Backpage, an online classified advertising website, has had its offices in Dallas, Texas raided [usatoday.com]. The CEO was arrested in Texas on a California warrant, and two others have also been charged with crimes related to the operation of the website:
Texas Attorney General Ken Paxton and California Attorney General Kamala Harris said that a three-year-long joint investigation revealed that adult and child sex trafficking victims were forced into prostitution through escort ads that appear on the web site. They also alleged that Ferrer and shareholders Michael Lacey and James Larkin made millions of dollars from illegal sex trade.
Ferrer faces charges of pimping a minor, pimping, and conspiracy to commit pimping, while Lacey and Larkin face conspiracy to commit pimping charges. Lacey and Larkin were not in custody on Thursday, and it was not immediately clear when Ferrer would make his first court appearance. Undercover officers in California posted escort ads online that led them to johns who used Backpage, and authorities interviewed more than a half dozen sex trafficking victims who confirmed they paid Backpage to post ads on the web site promoting prostitution.
[...] In addition to its adult services ads, Backpage also publishes advertising from people renting apartments, selling a car or advertising a job opening. But the company's internal revenue reports show that from January 2013 to March 2015, nearly 99% of Backpage's worldwide income was generated from the web site's "adult" section, according to charging documents filed in California. The company collected over $51 million revenue in California during that period.
On Monday, the U.S. Supreme Court declined to hear an appeal from a Chicago-area Sheriff [usatoday.com] who was ordered by the 7th Circuit Court of Appeals to stop threatening credit card companies that do business with Backpage. A month ago, Supreme Court Chief Justice John Roberts temporarily blocked a Congressional subpoena [soylentnews.org] into the site's operations on First Amendment grounds.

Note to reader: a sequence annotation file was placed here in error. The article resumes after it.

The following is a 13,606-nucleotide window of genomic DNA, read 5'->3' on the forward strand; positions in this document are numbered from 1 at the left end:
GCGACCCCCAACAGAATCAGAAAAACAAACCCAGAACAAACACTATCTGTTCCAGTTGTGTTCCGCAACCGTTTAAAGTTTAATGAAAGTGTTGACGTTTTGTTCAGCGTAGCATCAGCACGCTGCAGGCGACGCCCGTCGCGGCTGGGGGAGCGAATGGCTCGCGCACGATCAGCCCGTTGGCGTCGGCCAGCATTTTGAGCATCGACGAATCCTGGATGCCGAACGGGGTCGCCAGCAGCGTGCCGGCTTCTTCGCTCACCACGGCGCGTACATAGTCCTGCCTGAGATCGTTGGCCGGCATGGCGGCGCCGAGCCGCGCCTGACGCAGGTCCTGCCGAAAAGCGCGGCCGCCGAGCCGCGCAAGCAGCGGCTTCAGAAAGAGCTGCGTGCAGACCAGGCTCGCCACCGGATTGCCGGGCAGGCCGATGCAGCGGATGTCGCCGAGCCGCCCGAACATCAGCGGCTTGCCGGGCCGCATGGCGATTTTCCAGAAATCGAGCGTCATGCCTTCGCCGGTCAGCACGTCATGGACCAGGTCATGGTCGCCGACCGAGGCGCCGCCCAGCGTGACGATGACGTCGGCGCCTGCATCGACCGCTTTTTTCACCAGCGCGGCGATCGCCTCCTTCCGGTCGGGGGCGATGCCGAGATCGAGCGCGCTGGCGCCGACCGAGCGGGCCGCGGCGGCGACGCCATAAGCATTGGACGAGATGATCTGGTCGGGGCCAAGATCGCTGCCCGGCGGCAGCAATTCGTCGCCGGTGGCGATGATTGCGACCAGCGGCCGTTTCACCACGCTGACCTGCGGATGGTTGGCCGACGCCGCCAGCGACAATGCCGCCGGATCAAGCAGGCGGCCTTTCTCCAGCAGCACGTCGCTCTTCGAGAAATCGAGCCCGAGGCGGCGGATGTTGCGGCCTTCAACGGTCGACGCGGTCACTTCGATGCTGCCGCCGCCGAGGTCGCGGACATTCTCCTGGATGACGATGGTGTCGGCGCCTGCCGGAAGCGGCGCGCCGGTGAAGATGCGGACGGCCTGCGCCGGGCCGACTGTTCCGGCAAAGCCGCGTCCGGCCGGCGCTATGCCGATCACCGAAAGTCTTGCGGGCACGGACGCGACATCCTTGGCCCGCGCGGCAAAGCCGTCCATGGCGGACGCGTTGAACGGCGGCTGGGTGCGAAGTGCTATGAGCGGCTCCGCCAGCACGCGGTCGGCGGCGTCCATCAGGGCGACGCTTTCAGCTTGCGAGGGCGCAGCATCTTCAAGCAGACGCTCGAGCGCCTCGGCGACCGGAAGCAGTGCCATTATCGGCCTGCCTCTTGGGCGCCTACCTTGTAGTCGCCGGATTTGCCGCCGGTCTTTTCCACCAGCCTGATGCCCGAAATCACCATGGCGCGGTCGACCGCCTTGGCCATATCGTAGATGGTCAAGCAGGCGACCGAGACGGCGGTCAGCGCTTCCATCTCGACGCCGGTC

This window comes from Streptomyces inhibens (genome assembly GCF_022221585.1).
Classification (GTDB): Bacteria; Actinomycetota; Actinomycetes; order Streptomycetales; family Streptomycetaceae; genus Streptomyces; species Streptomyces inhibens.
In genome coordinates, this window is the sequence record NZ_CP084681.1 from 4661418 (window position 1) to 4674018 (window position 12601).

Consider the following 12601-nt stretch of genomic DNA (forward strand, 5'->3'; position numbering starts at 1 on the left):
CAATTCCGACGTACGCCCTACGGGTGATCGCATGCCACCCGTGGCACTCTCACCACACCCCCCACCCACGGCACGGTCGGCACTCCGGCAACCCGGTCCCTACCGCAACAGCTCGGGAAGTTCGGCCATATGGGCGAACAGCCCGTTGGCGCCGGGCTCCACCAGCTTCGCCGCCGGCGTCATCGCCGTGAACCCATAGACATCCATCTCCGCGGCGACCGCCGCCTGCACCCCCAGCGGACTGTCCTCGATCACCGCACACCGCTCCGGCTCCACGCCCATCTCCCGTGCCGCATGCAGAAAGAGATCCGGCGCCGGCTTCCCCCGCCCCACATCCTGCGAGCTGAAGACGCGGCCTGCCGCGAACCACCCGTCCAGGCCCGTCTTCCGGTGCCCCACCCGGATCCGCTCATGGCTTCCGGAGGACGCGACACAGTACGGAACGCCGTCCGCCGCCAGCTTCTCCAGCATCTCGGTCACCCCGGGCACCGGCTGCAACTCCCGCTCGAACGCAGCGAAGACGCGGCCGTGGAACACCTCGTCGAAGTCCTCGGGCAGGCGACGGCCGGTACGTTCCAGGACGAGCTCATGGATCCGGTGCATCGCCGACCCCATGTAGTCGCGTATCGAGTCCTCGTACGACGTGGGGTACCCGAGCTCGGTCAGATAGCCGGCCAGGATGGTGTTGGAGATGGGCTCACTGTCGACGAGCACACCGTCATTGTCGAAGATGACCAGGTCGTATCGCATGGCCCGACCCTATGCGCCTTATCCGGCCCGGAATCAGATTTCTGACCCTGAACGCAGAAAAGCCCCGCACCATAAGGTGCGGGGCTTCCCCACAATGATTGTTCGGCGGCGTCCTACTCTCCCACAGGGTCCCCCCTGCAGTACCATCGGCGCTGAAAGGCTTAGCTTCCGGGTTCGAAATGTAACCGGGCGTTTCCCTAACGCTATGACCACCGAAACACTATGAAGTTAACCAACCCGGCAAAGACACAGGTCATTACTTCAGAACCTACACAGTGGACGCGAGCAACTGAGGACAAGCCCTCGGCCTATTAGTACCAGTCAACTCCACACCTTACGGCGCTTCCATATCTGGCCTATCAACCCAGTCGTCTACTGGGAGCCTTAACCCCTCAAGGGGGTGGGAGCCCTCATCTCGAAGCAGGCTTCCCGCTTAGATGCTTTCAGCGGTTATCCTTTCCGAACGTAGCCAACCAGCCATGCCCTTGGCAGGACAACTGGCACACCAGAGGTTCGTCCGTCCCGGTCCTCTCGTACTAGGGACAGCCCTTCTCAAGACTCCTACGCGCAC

Law enforcement officials around the country have complained about prostitution (especially that of children [soylentnews.org]) facilitated by Backpage for years. Now California and Texas officials will have to prove that Backpage's seemingly hands-off approach is illegal. Reason's blog notes [reason.com] that Carl Ferrer is not accused of performing the crimes he has been charged with, but is accused of running a website that others used to facilitate crimes. Backpage also reports ads suspected of containing under-18s to the National Center for Missing and Exploited Children (NCMEC). NCMEC's President says the organization applauds the charges and that "the criminal action initiated today will lead to new hope for children who are sold for sex online."
The first result in a Google News search for "backpage" [google.com] is sometimes a randomly placed text ad for their site: "Free classified ads with photos. Find houses and apts for rent, personals, jobs, cats and dogs for sale."